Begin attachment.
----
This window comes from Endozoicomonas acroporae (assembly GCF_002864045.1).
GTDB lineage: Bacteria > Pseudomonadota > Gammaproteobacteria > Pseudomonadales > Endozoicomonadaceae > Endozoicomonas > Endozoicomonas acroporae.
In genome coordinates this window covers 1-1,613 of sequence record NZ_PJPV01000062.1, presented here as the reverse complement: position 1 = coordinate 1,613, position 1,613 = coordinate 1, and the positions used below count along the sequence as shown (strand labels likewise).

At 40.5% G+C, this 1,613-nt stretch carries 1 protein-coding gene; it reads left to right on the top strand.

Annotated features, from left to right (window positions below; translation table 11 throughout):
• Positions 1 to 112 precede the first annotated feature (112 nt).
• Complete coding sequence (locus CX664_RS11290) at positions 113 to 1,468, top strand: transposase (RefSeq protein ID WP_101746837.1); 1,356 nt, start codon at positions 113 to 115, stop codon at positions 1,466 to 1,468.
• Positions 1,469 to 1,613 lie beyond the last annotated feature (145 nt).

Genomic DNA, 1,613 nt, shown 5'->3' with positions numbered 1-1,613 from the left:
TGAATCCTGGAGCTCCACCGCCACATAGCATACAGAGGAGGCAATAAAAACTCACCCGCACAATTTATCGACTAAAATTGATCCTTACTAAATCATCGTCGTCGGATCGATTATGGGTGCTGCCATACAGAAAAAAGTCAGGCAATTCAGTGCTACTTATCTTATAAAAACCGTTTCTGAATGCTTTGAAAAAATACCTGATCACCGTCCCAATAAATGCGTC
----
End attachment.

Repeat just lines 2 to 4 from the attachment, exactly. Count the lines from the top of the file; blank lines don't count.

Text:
GTDB lineage: Bacteria > Pseudomonadota > Gammaproteobacteria > Pseudomonadales > Endozoicomonadaceae > Endozoicomonas > Endozoicomonas acroporae.
In genome coordinates this window covers 1-1,613 of sequence record NZ_PJPV01000062.1, presented here as the reverse complement: position 1 = coordinate 1,613, position 1,613 = coordinate 1, and the positions used below count along the sequence as shown (strand labels likewise).

At 40.5% G+C, this 1,613-nt stretch carries 1 protein-coding gene; it reads left to right on the top strand.